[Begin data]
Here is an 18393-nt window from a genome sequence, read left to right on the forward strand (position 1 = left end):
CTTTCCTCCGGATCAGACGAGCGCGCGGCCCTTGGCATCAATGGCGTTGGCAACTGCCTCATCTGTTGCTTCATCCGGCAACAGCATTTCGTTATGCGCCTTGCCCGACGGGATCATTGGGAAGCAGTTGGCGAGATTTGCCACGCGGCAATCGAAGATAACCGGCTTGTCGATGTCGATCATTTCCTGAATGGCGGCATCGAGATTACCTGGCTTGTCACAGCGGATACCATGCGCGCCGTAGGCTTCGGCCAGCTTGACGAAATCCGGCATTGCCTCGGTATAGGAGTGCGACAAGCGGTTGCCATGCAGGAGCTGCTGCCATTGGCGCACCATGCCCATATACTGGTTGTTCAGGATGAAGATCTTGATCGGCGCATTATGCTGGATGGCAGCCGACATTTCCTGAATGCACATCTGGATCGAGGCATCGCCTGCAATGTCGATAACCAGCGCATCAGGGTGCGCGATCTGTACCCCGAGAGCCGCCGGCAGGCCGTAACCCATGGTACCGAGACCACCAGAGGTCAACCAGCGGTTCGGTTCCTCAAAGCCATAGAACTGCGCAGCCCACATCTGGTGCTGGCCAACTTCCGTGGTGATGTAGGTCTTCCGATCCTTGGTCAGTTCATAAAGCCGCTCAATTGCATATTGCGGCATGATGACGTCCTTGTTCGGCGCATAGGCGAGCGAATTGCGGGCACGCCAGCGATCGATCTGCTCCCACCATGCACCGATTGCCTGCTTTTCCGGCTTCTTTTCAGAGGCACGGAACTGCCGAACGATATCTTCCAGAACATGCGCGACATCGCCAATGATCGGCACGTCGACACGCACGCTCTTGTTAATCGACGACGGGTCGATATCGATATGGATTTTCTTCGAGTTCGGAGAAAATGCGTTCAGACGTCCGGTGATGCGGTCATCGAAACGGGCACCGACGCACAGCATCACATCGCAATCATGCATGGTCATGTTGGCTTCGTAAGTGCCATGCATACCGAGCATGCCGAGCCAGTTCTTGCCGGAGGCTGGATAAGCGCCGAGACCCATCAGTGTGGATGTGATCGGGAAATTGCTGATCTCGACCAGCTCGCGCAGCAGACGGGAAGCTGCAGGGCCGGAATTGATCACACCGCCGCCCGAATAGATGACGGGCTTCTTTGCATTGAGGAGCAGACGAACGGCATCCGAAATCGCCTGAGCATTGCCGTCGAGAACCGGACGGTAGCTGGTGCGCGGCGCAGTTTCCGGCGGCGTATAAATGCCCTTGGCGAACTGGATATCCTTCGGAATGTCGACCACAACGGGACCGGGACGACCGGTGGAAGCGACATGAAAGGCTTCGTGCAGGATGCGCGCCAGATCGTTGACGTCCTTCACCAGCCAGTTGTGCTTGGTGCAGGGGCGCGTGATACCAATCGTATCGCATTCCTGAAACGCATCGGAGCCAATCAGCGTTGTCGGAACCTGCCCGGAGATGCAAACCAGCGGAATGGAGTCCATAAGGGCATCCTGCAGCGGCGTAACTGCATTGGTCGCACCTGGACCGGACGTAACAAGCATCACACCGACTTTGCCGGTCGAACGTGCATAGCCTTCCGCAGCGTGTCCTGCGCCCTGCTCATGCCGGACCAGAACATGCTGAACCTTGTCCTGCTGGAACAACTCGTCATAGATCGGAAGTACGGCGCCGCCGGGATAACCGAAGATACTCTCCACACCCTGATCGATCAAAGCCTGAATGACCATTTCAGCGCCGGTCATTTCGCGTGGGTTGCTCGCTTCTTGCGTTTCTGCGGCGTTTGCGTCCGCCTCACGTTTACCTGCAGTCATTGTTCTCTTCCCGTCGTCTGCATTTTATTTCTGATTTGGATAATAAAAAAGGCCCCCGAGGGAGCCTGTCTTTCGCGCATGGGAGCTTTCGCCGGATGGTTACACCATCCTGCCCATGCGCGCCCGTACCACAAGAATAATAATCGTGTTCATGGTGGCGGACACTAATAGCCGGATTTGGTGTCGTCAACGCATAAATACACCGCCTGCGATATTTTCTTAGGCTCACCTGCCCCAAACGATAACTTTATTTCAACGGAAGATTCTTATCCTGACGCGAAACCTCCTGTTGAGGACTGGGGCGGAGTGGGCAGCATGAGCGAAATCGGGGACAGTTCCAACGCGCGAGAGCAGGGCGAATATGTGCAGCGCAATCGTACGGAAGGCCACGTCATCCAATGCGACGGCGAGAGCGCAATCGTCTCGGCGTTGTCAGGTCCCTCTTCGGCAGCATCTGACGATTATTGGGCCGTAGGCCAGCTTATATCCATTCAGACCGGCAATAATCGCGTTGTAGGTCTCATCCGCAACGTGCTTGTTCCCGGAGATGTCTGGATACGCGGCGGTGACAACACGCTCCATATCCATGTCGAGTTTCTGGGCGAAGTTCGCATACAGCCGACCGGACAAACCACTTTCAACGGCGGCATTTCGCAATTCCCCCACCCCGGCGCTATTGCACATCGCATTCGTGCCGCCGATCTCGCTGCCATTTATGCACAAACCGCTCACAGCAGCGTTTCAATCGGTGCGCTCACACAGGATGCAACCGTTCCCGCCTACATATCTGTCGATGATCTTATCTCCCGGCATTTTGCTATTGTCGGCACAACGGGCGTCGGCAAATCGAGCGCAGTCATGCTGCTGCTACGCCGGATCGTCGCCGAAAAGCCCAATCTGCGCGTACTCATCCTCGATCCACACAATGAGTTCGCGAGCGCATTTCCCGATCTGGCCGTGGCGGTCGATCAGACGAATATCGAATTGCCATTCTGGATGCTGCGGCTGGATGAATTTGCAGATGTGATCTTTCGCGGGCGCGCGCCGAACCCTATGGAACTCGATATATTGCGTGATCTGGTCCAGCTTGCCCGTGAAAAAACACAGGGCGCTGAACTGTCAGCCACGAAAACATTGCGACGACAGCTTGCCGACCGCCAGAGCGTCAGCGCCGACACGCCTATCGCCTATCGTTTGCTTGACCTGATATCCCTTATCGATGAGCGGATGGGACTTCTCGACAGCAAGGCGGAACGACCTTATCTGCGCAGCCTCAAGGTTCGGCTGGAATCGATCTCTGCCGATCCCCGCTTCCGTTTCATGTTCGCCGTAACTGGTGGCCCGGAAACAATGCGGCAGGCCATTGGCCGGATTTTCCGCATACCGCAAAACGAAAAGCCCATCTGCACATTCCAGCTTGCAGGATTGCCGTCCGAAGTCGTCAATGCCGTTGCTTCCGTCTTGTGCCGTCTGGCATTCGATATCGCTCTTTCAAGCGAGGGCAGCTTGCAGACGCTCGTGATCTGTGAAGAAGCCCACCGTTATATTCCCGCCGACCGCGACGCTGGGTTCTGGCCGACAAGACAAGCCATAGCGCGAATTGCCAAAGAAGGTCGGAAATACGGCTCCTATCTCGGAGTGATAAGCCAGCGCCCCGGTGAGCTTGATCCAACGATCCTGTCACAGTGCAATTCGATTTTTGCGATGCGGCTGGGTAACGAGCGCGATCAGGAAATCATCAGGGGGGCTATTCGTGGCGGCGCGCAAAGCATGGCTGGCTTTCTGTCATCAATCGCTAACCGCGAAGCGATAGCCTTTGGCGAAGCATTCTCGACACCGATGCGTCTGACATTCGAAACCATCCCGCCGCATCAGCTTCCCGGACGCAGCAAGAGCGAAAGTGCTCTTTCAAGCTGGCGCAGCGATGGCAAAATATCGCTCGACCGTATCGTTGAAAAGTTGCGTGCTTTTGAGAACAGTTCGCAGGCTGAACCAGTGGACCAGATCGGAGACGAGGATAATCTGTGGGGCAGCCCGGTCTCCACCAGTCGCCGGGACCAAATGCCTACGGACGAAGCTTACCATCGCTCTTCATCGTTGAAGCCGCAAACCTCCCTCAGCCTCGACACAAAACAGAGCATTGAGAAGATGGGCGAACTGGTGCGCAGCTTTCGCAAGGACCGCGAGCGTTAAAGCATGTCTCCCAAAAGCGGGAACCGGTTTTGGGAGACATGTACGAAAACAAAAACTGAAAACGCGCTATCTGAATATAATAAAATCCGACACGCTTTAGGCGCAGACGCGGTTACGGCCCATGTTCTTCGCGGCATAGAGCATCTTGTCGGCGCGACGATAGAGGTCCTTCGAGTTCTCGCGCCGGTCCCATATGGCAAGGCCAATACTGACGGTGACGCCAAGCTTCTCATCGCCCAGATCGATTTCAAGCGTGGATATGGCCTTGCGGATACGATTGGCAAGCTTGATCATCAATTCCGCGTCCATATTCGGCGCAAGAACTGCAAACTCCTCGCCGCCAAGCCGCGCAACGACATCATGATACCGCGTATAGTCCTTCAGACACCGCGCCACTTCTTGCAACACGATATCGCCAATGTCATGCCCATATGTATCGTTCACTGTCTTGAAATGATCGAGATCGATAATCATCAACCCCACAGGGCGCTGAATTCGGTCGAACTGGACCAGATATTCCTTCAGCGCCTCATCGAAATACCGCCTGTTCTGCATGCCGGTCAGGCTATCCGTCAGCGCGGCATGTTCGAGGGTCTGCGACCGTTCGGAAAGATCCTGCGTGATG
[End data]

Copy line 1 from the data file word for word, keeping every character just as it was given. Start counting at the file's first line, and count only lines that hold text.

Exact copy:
Here is an 18393-nt window from a genome sequence, read left to right on the forward strand (position 1 = left end):